The Telephone Consumer Protection Act (TCPA ) does not permit a debtor to revoke consent given to a creditor for autodialed or prerecorded calls from the creditor to the debtor’s cellular telephone number, a federal judge in Pennsylvania has ruled.
The TCPA prohibits autodialed or prerecorded non-emergency calls to cell phone numbers unless the call is made with “the prior express consent of the called party.” In his May 29, 2012, decision in Gager v. Dell Financial Services, U.S. District Judge Robert T. Mariani of the Middle District of Pennsylvania held that a letter sent by the plaintiff asking the defendant to cease calling her cell phone number after she became delinquent on her account did not revoke her “prior express consent” given to the defendant to contact her at her cell phone number.
The debtor had provided her cell phone number on a separate form at the time she completed her application for credit to purchase computer equipment. Since the debtor did not have a land line, she supplied her cell phone number in response to the form’s request for a “house phone” number.
In arguing that the TCPA permitted her to withdraw her consent for the calls, the plaintiff pointed to the Federal Communications Commission’s interpretation of the “prior express consent” requirement. In a 2008 Declaratory Ruling, the FCC found that, by giving his or her cell phone number to a creditor as part of a credit application, a consumer provides “prior express consent” to be contacted at that number regarding the debt. The 2008 ruling referenced the 1992 order in which the FCC first adopted rules implementing the TCPA and in which the FCC stated that “absent instructions to the contrary,” a consumer’s knowing release of a phone number constitutes permission to be called at that number.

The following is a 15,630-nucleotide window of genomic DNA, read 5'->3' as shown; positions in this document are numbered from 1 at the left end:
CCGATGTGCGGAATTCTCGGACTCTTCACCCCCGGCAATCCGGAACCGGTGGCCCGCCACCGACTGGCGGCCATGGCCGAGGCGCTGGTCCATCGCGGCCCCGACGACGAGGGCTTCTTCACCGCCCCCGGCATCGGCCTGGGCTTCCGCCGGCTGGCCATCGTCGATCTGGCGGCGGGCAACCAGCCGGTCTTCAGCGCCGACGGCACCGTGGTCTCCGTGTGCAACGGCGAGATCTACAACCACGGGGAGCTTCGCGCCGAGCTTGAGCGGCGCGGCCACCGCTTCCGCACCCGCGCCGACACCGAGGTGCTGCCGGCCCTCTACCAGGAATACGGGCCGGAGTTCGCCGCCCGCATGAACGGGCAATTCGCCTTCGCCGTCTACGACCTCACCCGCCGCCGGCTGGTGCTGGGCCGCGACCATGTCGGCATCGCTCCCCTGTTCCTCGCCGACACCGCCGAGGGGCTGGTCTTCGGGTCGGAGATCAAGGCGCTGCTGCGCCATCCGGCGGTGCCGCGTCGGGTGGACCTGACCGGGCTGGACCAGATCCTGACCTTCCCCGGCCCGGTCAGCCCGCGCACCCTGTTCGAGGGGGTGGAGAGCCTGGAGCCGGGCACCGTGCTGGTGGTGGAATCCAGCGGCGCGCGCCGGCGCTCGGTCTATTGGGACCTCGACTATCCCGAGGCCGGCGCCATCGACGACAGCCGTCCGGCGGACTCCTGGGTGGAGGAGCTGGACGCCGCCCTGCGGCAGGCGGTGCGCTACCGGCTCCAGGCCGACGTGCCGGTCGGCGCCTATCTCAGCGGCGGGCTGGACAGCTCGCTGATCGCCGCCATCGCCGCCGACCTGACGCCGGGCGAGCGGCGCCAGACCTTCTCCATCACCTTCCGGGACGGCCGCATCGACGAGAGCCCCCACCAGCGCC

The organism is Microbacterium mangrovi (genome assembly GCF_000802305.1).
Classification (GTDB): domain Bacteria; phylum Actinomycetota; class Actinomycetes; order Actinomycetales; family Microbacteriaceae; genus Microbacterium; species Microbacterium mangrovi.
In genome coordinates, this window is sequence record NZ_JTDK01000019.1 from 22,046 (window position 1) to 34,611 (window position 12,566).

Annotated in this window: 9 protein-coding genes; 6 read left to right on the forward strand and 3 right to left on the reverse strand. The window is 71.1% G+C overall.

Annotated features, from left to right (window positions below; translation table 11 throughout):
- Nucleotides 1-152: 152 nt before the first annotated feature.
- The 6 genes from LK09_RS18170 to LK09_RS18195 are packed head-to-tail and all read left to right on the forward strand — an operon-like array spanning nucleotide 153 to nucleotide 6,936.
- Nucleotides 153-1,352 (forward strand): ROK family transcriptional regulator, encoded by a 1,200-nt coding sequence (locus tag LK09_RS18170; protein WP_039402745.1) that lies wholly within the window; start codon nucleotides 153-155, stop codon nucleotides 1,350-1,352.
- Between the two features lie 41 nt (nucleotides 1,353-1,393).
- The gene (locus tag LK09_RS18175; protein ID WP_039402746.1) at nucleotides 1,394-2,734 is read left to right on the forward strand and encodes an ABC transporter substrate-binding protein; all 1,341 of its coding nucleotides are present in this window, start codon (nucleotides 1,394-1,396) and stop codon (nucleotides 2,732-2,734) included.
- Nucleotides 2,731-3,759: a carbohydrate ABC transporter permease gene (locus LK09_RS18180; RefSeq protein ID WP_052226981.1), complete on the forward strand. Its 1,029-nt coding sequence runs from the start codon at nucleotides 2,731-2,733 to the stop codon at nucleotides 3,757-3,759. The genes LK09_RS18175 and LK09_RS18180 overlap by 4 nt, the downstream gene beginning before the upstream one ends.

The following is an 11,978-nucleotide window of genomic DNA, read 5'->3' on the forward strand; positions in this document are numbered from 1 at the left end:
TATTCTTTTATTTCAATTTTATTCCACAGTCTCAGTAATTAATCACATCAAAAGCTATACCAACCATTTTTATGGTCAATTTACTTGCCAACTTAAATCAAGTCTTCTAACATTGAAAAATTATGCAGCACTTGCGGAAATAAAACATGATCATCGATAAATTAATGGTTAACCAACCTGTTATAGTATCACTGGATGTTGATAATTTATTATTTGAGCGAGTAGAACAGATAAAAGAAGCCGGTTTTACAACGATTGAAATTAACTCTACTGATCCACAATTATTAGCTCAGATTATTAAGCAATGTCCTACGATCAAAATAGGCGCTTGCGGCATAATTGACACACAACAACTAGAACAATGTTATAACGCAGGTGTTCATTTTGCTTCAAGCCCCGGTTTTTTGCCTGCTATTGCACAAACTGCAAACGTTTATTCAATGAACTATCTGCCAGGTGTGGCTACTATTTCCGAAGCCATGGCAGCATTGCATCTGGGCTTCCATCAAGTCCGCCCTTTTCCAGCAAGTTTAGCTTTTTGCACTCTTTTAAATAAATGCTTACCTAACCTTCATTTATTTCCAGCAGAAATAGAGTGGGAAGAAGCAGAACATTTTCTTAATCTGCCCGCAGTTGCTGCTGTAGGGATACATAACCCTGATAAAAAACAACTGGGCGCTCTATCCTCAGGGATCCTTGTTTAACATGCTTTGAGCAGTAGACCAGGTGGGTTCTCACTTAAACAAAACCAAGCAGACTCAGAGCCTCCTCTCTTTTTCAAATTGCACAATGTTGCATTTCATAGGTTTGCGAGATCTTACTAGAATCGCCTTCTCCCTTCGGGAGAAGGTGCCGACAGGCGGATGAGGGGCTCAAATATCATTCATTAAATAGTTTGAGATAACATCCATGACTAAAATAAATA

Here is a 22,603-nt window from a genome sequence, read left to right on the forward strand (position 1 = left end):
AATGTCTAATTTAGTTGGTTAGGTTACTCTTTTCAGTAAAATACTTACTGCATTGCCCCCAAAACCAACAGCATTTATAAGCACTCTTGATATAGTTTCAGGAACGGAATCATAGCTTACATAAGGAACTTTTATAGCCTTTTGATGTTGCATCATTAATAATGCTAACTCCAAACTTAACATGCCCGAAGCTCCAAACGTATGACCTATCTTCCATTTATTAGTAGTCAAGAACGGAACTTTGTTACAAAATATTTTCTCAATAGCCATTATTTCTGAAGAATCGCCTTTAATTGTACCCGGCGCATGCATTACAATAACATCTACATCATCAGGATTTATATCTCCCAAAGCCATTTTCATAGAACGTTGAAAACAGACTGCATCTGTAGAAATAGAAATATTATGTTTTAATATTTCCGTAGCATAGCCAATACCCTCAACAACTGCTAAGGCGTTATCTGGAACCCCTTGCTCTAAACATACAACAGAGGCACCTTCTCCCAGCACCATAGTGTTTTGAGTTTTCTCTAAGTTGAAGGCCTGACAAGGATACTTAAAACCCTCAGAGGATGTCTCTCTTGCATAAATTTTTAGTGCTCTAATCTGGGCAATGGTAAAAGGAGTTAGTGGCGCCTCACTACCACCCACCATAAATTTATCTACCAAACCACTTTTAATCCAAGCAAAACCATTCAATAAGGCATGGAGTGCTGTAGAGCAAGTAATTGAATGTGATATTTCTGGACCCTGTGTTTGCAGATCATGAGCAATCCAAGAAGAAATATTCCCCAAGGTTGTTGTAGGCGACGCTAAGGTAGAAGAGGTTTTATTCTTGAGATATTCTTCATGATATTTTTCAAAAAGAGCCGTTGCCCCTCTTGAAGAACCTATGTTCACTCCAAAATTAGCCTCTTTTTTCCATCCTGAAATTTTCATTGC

The plaintiff argued that her letter asking the defendant not to call her constituted “instructions to the contrary” that revoked her prior consent.
Judge Mariani rejected the plaintiff’s argument, finding that the phrase “absent instructions to the contrary” did not provide “a method of revocation” of consent, but instead referred to limitations on a creditor’s use of a cell phone number that the consumer establishes concurrently with providing the number to the creditor.
He also distinguished several cases from other federal district courts involving claims under both the Fair Debt Collection Practices Act (FDCPA) and the TCPA in which judges had construed the TCPA to allow written revocation of consent by relying on a provision of the FDCPA that allows a consumer to block debt collector communications by providing written notice.
Noting that those cases might apply if the defendant were subject to the FDCPA, Judge Mariani found them to be “irrelevant and inapposite” because the defendant was acting in its own name to collect its own debt and therefore was not a “debt collector” under the FDCPA. Judge Mariani also refused to follow other federal district court cases that have held that the TCPA permits oral revocation of consent.
We continue to see a high volume of class actions alleging TCPA violations. In part, this is because the penalties are draconian. Violations can yield damages of $500 per violation or actual damages—whichever is greater—with a tripling of damages for willful violations and unlimited class action liability.